Pakistan has recently supported Palestinians in the United Nations against the war crimes being committed by Israel in Gaza. However, many view Pakistan’s dealing with the issue with huge skepticism. Pakistan’s policy on the recent conflict seems to be a bit softer than usual. What amazed the world after October 7 was the fact that it was South Africa, not any Muslim country, that registered a case against Israel’s genocidal operations in the ICJ. Although Pakistan supported South Africa’s plea in the ICJ, it is believed to be taking calculated steps. Domestically, no political party, including Imran Khan’s PTI, other than the Islamic parties of the country held significant protests against Israel’s war crimes and ethnic cleansing in Gaza. This manifests that Pakistan’s mainstream political parties no longer want the Palestine issue to remain a relevant issue in domestic politics. By this, they seek to diminish the significance of the issue among the populace of the country.

Pakistan’s submission to ICJ has also been criticized by many observers. Fatima Bhutto, an international author and the granddaughter of Former Pakistani Prime Minister of Pakistan Zulfiqar Ali Bhutto, in her post on the social media platform X, has lamented Pakistan for seeking a two-state solution to the issue in its ICJ submission. She held that since Pakistan never recognized Israel, who are the two states? Astonishingly, pro-Palestine slogans and Palestinian flags were banned by the Pakistan Cricket Board inside the stadiums during recent Pakistan Super League (PSL) matches, which resulted in sparking outrage among the citizens. #BoycottPSL remained the top trend on social media platform X after videos of snatching Palestinian flags from the crowd surfaced on social media.

Pakistan’s powerful elite seems to be making calculated decisions because a swift change in the country’s stance towards Israel could lead to unexpected, serious consequences. Pakistan’s Islamic Political parties, especially Jamaat e Islami, and Tehreek E Labbaik Pakistan (TLP), held massive rallies against the Israeli atrocities in Gaza. TLP holds massive street power in Pakistan. The country’s governments in the past have been forced by the TLP to come to a knee and fulfill its demands multiple times. The party holds a hardline approach to the issues related to Islam. Saad Rizvi, the party chief, has already warned the government of dire consequences in case of any change in its policy towards Israel. His party also enjoys support from some well-known scholars of other sects in the country. Therefore, Pakistan’s recognition of Israel could result in turmoil inside the country, which will prove detrimental to the political and economic stability of the country. Furthermore, any such move will also debilitate the Kashmir cause.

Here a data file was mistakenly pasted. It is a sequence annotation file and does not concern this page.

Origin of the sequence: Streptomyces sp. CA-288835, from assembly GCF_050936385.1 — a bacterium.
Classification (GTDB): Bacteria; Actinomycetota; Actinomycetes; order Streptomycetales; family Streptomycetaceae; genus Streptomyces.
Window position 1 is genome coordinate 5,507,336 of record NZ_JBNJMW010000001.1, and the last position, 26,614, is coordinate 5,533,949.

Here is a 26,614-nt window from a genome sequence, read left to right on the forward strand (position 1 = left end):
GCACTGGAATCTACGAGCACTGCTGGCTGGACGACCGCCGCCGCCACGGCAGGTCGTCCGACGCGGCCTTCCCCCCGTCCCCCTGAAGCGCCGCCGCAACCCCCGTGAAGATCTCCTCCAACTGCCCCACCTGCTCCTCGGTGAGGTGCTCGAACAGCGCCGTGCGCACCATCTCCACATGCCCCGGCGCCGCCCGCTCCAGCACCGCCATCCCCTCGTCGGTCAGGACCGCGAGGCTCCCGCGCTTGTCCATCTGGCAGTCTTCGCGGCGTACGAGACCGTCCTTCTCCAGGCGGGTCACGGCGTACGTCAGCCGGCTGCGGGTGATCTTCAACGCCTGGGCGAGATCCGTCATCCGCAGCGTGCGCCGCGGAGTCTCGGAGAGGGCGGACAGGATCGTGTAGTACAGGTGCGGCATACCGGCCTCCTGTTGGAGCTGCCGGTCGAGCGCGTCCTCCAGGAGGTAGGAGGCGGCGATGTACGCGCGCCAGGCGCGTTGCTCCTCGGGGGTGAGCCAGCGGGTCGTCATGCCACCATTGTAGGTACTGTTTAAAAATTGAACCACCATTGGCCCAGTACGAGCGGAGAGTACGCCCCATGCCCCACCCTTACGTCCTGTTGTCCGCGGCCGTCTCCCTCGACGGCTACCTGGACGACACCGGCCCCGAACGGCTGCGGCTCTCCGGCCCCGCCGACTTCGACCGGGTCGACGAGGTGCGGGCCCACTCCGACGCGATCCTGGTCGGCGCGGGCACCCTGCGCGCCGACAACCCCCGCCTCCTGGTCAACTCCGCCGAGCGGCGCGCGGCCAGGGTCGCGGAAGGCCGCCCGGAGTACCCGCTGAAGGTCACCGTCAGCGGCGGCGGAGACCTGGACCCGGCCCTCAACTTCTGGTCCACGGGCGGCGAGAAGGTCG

Abbas Hashemite – is a political observer and research analyst for regional and global geopolitical issues. He is currently working as an independent researcher and journalist, exclusively for “New Eastern Outlook”.